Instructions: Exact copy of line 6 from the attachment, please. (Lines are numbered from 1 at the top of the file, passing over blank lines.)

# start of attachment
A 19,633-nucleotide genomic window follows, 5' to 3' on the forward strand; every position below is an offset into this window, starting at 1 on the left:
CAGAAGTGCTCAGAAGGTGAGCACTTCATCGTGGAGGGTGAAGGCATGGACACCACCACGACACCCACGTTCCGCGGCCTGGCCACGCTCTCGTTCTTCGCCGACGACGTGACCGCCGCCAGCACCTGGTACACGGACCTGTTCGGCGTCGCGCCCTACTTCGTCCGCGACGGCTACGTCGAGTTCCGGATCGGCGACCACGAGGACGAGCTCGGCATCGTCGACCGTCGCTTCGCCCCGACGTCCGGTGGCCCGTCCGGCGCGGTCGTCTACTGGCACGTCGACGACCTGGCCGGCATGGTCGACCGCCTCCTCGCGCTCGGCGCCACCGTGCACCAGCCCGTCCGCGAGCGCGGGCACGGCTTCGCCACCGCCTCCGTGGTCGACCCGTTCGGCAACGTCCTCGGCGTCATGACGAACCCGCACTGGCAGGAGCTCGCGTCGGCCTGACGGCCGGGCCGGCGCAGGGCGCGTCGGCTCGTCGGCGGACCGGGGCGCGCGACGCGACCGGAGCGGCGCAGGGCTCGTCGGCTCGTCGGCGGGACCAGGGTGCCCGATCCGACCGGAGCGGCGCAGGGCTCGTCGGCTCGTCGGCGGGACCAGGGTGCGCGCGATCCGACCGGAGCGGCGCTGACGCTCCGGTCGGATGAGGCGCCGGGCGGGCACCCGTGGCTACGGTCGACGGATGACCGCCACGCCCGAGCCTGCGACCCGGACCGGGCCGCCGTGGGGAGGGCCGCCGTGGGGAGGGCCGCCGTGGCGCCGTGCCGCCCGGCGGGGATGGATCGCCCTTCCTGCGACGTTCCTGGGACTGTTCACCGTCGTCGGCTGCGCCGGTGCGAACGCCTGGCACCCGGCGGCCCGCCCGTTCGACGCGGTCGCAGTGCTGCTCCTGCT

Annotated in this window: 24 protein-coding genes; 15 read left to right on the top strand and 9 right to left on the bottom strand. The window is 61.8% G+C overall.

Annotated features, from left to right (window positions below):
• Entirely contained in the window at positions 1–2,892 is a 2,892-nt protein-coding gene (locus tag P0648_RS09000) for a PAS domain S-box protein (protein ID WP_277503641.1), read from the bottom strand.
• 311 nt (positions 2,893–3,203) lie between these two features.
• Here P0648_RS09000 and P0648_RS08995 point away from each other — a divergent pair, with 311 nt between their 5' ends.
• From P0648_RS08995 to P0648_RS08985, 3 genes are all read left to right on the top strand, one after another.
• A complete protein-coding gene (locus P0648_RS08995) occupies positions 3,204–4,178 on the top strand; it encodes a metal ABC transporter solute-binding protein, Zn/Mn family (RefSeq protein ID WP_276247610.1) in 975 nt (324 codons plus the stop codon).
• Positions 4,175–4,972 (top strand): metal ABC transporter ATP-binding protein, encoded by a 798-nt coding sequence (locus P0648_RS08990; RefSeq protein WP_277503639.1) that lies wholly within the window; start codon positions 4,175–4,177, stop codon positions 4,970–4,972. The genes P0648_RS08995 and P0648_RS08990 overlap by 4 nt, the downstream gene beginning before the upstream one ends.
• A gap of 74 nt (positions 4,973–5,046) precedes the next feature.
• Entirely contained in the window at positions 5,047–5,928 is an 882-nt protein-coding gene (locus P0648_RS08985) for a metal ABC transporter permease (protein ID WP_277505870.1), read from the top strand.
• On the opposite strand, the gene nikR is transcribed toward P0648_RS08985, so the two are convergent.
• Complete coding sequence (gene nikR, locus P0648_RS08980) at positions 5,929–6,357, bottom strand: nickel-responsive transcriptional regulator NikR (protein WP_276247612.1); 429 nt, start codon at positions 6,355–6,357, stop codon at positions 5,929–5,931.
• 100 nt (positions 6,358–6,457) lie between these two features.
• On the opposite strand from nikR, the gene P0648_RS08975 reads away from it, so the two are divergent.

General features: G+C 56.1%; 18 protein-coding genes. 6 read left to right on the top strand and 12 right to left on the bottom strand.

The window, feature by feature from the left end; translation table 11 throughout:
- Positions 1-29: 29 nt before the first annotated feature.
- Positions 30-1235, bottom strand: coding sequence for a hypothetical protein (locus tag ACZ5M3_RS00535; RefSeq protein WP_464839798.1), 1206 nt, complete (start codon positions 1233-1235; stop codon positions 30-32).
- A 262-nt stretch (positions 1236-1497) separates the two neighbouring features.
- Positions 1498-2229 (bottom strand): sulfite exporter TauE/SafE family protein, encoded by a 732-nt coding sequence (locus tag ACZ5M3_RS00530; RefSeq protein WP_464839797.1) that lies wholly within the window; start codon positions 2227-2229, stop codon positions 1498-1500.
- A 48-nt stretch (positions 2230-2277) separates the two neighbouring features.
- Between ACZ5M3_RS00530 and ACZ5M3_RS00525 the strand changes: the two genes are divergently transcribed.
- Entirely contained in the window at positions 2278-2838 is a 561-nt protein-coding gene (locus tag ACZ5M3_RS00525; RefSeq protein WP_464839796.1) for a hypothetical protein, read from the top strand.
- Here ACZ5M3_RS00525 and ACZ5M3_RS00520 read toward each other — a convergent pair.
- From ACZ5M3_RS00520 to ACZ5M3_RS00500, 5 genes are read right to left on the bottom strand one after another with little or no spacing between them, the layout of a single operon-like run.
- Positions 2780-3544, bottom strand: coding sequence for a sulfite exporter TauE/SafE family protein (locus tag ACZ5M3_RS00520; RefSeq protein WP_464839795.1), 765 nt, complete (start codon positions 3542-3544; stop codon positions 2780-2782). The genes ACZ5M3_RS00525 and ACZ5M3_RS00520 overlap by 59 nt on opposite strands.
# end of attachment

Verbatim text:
• 311 nt (positions 2,893–3,203) lie between these two features.